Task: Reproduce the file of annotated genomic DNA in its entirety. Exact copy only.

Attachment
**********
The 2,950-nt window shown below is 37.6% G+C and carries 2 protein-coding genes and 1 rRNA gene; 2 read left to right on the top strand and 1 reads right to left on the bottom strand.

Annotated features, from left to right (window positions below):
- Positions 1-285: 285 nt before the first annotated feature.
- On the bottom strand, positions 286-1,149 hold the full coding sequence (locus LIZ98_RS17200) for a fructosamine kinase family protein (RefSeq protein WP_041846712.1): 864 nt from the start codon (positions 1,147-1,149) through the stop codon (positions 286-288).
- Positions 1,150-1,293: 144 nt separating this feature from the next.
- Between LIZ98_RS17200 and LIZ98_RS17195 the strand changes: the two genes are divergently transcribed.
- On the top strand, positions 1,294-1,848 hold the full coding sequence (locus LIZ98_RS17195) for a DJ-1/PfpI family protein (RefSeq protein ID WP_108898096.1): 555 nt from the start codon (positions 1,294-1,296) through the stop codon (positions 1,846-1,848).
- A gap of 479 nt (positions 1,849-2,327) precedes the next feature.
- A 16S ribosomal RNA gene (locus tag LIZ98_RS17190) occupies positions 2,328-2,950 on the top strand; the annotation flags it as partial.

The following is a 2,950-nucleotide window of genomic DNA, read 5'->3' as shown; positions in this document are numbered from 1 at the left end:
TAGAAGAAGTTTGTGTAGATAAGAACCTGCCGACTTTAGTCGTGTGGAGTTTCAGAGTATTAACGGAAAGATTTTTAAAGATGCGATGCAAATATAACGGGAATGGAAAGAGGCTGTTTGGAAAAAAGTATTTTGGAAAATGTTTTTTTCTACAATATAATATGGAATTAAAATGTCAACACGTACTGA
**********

The 2,950-nt window shown below is 37.6% G+C and carries 2 protein-coding genes and 1 rRNA gene; 2 read left to right on the top strand and 1 reads right to left on the bottom strand.

Annotated features, from left to right (window positions below):
- Positions 1-285: 285 nt before the first annotated feature.
- On the bottom strand, positions 286-1,149 hold the full coding sequence (locus LIZ98_RS17200) for a fructosamine kinase family protein (RefSeq protein WP_041846712.1): 864 nt from the start codon (positions 1,147-1,149) through the stop codon (positions 286-288).
- Positions 1,150-1,293: 144 nt separating this feature from the next.
- Between LIZ98_RS17200 and LIZ98_RS17195 the strand changes: the two genes are divergently transcribed.
- On the top strand, positions 1,294-1,848 hold the full coding sequence (locus LIZ98_RS17195) for a DJ-1/PfpI family protein (RefSeq protein ID WP_108898096.1): 555 nt from the start codon (positions 1,294-1,296) through the stop codon (positions 1,846-1,848).
- A gap of 479 nt (positions 1,849-2,327) precedes the next feature.
- A 16S ribosomal RNA gene (locus tag LIZ98_RS17190) occupies positions 2,328-2,950 on the top strand; the annotation flags it as partial.

The following is a 2,950-nucleotide window of genomic DNA, read 5'->3' as shown; positions in this document are numbered from 1 at the left end:
TAGAAGAAGTTTGTGTAGATAAGAACCTGCCGACTTTAGTCGTGTGGAGTTTCAGAGTATTAACGGAAAGATTTTTAAAGATGCGATGCAAATATAACGGGAATGGAAAGAGGCTGTTTGGAAAAAAGTATTTTGGAAAATGTTTTTTTCTACAATATAATATGGAATTAAAATGTCAACACGTACTGA